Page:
WEST LAFAYETTE — For the umpteenth time in the 37 minutes of play that preceded Sunday, Zach Edey found the ball on the low wall. Michigan State center Carson Cooper, giving up five inches and 75 pounds, tried to stand him and push the Purdue big man out of the paint.
Edey turned his shoulder into Cooper and landed a shot from the rim. He grabbed the miss from him and threw another go. He’s bounced off and back into the hands of the tallest player on the floor. The ball eventually got into the hands of Fletcher Loyer, who caught a jumper. He missed, and in Edey’s hands the ball settled again. Cooper fouled Edey to prevent what would have been another point blank stare.
Edey approached the free throw line and MSU guard AJ Hoggard, who went under the basket in all the commotion, turned away and fought his way to the perimeter. Hoggard threw up his hands in disbelief, frustrated at the Spartans’ inability to slow down the most productive player in the country.
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Edey finished the afternoon with 38 points and 13 rebounds. When the teams met in East Lansing two weeks earlier, he was 32 and 17. At the time, Hoggard represented the entire MSU team and coaching staff—competitiveness turning to frustration before ending in bewilderment, completely out of ideas on how to stop the 7-4, 305-pound center under the basket.
“I’m just trying to make it a little more difficult for him,” said Mady Sissoko, who has often been Edey’s main defense. “A couple of times when he tries to shoot because I don’t want to jump to block him because it’s impossible. I just place my hand on his face to make sure he sometimes doesn’t see the edge. But nothing worked today.
The plan, at least in theory, was to get Edey as far from the basket as possible before the entry pass from Purdue’s guards arrived. It meant forwards like Sissoko had to push back and get him out of the paint, but Edey was too rugged. No matter where he was, he could stick his backside into his defender and get to the edge.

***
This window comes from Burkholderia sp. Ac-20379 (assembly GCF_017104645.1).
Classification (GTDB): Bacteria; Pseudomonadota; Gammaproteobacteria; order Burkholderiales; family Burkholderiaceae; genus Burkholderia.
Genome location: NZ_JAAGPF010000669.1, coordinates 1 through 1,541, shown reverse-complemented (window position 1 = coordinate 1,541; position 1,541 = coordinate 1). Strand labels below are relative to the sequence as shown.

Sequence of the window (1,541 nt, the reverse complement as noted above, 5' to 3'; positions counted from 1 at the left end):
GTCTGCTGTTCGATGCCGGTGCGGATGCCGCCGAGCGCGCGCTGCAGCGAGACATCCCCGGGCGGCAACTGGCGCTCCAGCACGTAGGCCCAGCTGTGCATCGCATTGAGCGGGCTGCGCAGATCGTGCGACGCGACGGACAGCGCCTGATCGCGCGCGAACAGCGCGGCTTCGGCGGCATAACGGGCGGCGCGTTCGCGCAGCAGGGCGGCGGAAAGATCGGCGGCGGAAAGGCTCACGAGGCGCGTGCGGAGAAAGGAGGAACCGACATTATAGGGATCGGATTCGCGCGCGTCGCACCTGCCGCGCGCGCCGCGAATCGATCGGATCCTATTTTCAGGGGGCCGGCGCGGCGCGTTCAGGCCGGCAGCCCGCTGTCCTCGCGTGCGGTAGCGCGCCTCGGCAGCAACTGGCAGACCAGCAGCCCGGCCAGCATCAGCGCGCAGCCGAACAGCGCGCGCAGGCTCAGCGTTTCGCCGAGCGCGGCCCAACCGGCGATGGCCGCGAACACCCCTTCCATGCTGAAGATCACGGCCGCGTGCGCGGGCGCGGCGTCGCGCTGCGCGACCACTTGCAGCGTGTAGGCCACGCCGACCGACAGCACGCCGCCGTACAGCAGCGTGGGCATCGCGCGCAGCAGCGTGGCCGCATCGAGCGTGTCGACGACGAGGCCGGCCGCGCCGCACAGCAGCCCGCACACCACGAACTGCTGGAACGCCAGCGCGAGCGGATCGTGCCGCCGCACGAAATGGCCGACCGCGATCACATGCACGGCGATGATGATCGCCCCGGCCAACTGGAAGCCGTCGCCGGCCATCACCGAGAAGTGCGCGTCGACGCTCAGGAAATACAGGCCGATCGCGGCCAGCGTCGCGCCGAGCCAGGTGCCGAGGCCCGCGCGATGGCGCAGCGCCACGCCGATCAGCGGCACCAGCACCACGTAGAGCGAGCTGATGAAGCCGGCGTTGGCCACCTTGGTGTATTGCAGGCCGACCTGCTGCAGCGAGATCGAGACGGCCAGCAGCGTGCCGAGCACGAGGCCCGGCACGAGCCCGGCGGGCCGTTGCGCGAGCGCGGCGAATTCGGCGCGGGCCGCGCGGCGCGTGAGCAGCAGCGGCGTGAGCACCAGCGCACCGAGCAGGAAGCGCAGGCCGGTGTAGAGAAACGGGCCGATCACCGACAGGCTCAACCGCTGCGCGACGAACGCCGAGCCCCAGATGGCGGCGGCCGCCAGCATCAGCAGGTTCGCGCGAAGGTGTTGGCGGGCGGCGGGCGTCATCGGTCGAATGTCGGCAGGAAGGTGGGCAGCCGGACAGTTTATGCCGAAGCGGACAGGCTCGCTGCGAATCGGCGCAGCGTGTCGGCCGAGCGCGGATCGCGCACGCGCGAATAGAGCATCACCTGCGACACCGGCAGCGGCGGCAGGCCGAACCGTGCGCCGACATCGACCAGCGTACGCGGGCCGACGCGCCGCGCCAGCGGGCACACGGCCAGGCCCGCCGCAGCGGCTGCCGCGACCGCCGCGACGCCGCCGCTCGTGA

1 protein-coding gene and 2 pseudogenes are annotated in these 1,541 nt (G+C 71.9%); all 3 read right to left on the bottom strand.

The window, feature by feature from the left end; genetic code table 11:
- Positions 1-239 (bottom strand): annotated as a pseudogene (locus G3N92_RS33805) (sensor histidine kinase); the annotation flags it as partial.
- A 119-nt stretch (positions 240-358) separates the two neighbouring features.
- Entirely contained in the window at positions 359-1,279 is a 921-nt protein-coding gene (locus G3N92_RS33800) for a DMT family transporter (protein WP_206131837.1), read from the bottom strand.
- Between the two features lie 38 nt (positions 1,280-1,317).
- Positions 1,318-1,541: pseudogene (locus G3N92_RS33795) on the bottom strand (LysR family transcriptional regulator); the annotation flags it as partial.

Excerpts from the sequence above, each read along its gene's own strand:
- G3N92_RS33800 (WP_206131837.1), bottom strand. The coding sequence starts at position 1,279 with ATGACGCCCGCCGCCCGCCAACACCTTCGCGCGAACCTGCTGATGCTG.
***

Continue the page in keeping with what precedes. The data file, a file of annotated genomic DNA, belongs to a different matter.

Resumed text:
“Whether we’re doubling down or not or just playing straight, whatever it is, we’ve just got to try and tire him out,” forward Joey Hauser said. “You have to work all the time. Our big shots have to be on him 100% of the time and we have to help them. Tonight, as a team, as a group, I think we didn’t do a good job defending him, not just our five men.
Michigan State coach Tom Izzo chose his words carefully after the game, but noted that Edey was rarely called for three-second lane shots or offensive fouls.
None of that mattered, though, when MSU couldn’t stop him in either situation on either side of the basket. Sissoko protected him to start the game. He did get help from other players who ducked to foul the paint when Edey caught the ball to foul the paint, but he didn’t have the assist of a traditional double team. Guards stayed tight on 3-point shooters like Fletcher Loyer and David Jenkins Jr.
As the Boilermakers stretched the floor and hit five of their first nine attempts from beyond the arc, the Spartans began throwing more defenders at Edey. Several players have fallen. The extra men came from different directions. At times, MSU has tried to address this in the mail. Through all the different looks Michigan State threw at Edey, there was one common thread: None of them worked.
Purdue hit several sets to get Edey the ball into center field, where it’s harder to carry double teams and easier for him to see his options on the perimeter. He grabbed eight offensive rebounds. There was little MSU could do when he came down with the ball directly under the rim.
The result was a complete evisceration of a quality conference opponent for the second time this year.
“If a player gets 70 points in two games, you can’t blame your players for that,” Izzo said. “You have to blame the coach.
“I thought…we couldn’t cover it. We didn’t cover it.”
This article originally appeared in Indianapolis Star: Purdue basketball: Zach Edey confuses Michigan state, Tom Izzo